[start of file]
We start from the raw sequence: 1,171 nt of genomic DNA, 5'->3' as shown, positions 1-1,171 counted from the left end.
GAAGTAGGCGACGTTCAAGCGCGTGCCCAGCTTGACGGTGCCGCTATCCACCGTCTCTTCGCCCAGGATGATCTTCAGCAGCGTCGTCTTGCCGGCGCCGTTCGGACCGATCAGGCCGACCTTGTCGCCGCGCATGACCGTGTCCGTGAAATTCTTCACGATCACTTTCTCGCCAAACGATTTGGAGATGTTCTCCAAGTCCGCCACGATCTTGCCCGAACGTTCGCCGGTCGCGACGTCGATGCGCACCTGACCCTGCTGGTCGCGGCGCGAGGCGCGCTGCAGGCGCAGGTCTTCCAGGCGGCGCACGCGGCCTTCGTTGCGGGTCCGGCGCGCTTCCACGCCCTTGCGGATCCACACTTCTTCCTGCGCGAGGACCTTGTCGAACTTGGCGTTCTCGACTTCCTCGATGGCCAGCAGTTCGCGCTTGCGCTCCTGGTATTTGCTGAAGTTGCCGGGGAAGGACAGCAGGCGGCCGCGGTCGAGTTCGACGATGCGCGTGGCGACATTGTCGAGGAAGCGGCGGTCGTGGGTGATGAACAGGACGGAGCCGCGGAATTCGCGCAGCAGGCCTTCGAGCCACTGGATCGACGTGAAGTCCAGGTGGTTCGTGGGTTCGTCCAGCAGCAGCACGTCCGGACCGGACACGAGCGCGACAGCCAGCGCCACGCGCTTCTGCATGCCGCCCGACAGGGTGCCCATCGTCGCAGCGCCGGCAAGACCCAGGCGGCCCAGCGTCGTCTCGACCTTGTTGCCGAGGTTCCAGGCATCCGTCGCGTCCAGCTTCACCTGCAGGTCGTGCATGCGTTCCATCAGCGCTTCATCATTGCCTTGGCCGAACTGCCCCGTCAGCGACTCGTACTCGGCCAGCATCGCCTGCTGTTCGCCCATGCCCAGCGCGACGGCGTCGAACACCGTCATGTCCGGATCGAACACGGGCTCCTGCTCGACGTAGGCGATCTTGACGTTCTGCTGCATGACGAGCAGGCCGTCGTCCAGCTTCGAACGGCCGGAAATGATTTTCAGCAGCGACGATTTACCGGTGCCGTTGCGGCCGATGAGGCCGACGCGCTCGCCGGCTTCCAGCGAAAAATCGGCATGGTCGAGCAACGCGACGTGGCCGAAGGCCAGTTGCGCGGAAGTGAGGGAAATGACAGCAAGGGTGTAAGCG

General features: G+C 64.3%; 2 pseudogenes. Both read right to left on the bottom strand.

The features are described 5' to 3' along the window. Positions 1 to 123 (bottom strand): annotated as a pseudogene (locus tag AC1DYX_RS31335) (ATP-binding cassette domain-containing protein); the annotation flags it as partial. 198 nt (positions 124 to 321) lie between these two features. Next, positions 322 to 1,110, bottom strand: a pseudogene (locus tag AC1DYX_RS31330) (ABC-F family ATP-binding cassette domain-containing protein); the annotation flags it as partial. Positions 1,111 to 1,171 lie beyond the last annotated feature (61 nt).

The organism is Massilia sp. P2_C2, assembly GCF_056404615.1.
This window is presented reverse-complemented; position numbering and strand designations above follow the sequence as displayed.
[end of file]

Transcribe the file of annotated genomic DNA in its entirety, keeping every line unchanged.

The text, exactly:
We start from the raw sequence: 1,171 nt of genomic DNA, 5'->3' as shown, positions 1-1,171 counted from the left end.
GAAGTAGGCGACGTTCAAGCGCGTGCCCAGCTTGACGGTGCCGCTATCCACCGTCTCTTCGCCCAGGATGATCTTCAGCAGCGTCGTCTTGCCGGCGCCGTTCGGACCGATCAGGCCGACCTTGTCGCCGCGCATGACCGTGTCCGTGAAATTCTTCACGATCACTTTCTCGCCAAACGATTTGGAGATGTTCTCCAAGTCCGCCACGATCTTGCCCGAACGTTCGCCGGTCGCGACGTCGATGCGCACCTGACCCTGCTGGTCGCGGCGCGAGGCGCGCTGCAGGCGCAGGTCTTCCAGGCGGCGCACGCGGCCTTCGTTGCGGGTCCGGCGCGCTTCCACGCCCTTGCGGATCCACACTTCTTCCTGCGCGAGGACCTTGTCGAACTTGGCGTTCTCGACTTCCTCGATGGCCAGCAGTTCGCGCTTGCGCTCCTGGTATTTGCTGAAGTTGCCGGGGAAGGACAGCAGGCGGCCGCGGTCGAGTTCGACGATGCGCGTGGCGACATTGTCGAGGAAGCGGCGGTCGTGGGTGATGAACAGGACGGAGCCGCGGAATTCGCGCAGCAGGCCTTCGAGCCACTGGATCGACGTGAAGTCCAGGTGGTTCGTGGGTTCGTCCAGCAGCAGCACGTCCGGACCGGACACGAGCGCGACAGCCAGCGCCACGCGCTTCTGCATGCCGCCCGACAGGGTGCCCATCGTCGCAGCGCCGGCAAGACCCAGGCGGCCCAGCGTCGTCTCGACCTTGTTGCCGAGGTTCCAGGCATCCGTCGCGTCCAGCTTCACCTGCAGGTCGTGCATGCGTTCCATCAGCGCTTCATCATTGCCTTGGCCGAACTGCCCCGTCAGCGACTCGTACTCGGCCAGCATCGCCTGCTGTTCGCCCATGCCCAGCGCGACGGCGTCGAACACCGTCATGTCCGGATCGAACACGGGCTCCTGCTCGACGTAGGCGATCTTGACGTTCTGCTGCATGACGAGCAGGCCGTCGTCCAGCTTCGAACGGCCGGAAATGATTTTCAGCAGCGACGATTTACCGGTGCCGTTGCGGCCGATGAGGCCGACGCGCTCGCCGGCTTCCAGCGAAAAATCGGCATGGTCGAGCAACGCGACGTGGCCGAAGGCCAGTTGCGCGGAAGTGAGGGAAATGACAGCAAGGGTGTAAGCG

General features: G+C 64.3%; 2 pseudogenes. Both read right to left on the bottom strand.

The features are described 5' to 3' along the window. Positions 1 to 123 (bottom strand): annotated as a pseudogene (locus tag AC1DYX_RS31335) (ATP-binding cassette domain-containing protein); the annotation flags it as partial. 198 nt (positions 124 to 321) lie between these two features. Next, positions 322 to 1,110, bottom strand: a pseudogene (locus tag AC1DYX_RS31330) (ABC-F family ATP-binding cassette domain-containing protein); the annotation flags it as partial. Positions 1,111 to 1,171 lie beyond the last annotated feature (61 nt).

The organism is Massilia sp. P2_C2, assembly GCF_056404615.1.
This window is presented reverse-complemented; position numbering and strand designations above follow the sequence as displayed.